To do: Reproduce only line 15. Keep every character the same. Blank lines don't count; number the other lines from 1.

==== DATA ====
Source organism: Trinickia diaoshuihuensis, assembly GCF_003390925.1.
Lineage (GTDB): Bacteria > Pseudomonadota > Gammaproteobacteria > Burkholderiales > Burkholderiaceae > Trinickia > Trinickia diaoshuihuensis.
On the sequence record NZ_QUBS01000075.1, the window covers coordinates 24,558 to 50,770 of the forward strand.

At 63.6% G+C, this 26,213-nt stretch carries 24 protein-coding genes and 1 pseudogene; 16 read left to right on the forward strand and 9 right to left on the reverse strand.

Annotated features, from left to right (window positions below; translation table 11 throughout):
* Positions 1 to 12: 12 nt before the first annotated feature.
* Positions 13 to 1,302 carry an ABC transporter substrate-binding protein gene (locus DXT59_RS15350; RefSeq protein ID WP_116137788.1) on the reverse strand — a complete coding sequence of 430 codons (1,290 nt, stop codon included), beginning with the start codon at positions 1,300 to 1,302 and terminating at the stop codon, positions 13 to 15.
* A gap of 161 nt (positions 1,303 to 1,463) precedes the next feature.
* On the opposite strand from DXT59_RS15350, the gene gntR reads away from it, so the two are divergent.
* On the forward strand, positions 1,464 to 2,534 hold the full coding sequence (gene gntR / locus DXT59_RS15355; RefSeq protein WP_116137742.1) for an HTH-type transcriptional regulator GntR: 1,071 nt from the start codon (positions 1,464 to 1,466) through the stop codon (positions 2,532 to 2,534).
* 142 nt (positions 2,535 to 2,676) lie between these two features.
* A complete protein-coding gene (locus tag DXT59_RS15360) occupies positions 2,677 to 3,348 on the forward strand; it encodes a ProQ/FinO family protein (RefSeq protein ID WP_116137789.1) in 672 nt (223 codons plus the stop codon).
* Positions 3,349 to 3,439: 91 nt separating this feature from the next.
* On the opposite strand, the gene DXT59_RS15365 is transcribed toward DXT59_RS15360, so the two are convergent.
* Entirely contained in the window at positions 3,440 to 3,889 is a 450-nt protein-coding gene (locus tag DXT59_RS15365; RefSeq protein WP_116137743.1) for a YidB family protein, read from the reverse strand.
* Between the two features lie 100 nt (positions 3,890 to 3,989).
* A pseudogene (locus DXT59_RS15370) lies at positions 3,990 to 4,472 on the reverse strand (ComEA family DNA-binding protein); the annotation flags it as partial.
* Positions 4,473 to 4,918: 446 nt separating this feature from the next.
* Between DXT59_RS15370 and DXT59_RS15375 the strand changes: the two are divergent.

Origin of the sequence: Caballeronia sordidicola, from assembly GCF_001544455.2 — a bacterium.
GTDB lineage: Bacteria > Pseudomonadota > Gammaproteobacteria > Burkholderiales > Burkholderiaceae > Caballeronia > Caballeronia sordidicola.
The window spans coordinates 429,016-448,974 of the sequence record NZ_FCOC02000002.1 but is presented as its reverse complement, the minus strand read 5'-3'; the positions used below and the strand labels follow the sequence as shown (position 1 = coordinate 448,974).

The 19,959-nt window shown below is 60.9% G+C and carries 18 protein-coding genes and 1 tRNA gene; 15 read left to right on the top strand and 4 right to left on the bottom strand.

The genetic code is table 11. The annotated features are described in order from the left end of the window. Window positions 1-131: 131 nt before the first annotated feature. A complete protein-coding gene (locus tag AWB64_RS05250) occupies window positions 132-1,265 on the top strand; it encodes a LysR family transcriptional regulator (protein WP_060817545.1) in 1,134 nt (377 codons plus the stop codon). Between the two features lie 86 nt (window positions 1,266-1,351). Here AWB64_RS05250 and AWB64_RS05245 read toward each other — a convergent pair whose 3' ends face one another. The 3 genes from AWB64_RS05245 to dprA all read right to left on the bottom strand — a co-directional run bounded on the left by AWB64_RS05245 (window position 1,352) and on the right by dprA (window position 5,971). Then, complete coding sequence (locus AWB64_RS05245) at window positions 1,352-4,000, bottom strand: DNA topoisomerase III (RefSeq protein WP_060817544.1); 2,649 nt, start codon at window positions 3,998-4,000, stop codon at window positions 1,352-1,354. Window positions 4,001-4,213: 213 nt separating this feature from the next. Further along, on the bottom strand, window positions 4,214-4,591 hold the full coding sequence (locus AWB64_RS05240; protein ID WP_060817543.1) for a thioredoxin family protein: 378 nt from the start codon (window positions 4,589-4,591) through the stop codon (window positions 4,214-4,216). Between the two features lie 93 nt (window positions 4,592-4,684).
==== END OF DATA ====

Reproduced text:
* Entirely contained in the window at positions 3,440 to 3,889 is a 450-nt protein-coding gene (locus tag DXT59_RS15365; RefSeq protein WP_116137743.1) for a YidB family protein, read from the reverse strand.